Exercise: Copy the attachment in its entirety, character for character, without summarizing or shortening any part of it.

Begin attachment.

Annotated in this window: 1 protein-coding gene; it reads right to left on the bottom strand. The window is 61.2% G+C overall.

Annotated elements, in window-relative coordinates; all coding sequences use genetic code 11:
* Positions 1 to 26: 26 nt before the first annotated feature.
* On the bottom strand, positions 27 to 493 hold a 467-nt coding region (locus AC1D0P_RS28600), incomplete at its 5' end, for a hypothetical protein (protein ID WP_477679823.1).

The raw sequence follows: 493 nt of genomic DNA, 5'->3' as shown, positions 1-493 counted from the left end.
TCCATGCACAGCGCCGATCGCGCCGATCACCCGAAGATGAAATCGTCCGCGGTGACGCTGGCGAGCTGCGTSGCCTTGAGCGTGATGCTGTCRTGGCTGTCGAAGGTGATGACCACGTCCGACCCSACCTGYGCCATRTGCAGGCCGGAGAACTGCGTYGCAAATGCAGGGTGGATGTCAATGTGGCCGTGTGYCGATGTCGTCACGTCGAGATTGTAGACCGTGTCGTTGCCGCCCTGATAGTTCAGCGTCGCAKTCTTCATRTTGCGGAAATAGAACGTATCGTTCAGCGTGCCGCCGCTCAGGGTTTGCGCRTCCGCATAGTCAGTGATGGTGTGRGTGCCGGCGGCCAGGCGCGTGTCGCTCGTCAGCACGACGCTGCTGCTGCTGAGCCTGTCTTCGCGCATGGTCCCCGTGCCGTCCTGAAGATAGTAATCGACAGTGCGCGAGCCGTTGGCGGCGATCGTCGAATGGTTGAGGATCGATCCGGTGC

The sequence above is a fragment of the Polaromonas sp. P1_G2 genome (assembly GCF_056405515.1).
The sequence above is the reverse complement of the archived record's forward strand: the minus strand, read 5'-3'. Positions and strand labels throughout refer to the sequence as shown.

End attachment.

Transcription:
Annotated in this window: 1 protein-coding gene; it reads right to left on the bottom strand. The window is 61.2% G+C overall.

Annotated elements, in window-relative coordinates; all coding sequences use genetic code 11:
* Positions 1 to 26: 26 nt before the first annotated feature.
* On the bottom strand, positions 27 to 493 hold a 467-nt coding region (locus AC1D0P_RS28600), incomplete at its 5' end, for a hypothetical protein (protein ID WP_477679823.1).

The raw sequence follows: 493 nt of genomic DNA, 5'->3' as shown, positions 1-493 counted from the left end.
TCCATGCACAGCGCCGATCGCGCCGATCACCCGAAGATGAAATCGTCCGCGGTGACGCTGGCGAGCTGCGTSGCCTTGAGCGTGATGCTGTCRTGGCTGTCGAAGGTGATGACCACGTCCGACCCSACCTGYGCCATRTGCAGGCCGGAGAACTGCGTYGCAAATGCAGGGTGGATGTCAATGTGGCCGTGTGYCGATGTCGTCACGTCGAGATTGTAGACCGTGTCGTTGCCGCCCTGATAGTTCAGCGTCGCAKTCTTCATRTTGCGGAAATAGAACGTATCGTTCAGCGTGCCGCCGCTCAGGGTTTGCGCRTCCGCATAGTCAGTGATGGTGTGRGTGCCGGCGGCCAGGCGCGTGTCGCTCGTCAGCACGACGCTGCTGCTGCTGAGCCTGTCTTCGCGCATGGTCCCCGTGCCGTCCTGAAGATAGTAATCGACAGTGCGCGAGCCGTTGGCGGCGATCGTCGAATGGTTGAGGATCGATCCGGTGC

The sequence above is a fragment of the Polaromonas sp. P1_G2 genome (assembly GCF_056405515.1).
The sequence above is the reverse complement of the archived record's forward strand: the minus strand, read 5'-3'. Positions and strand labels throughout refer to the sequence as shown.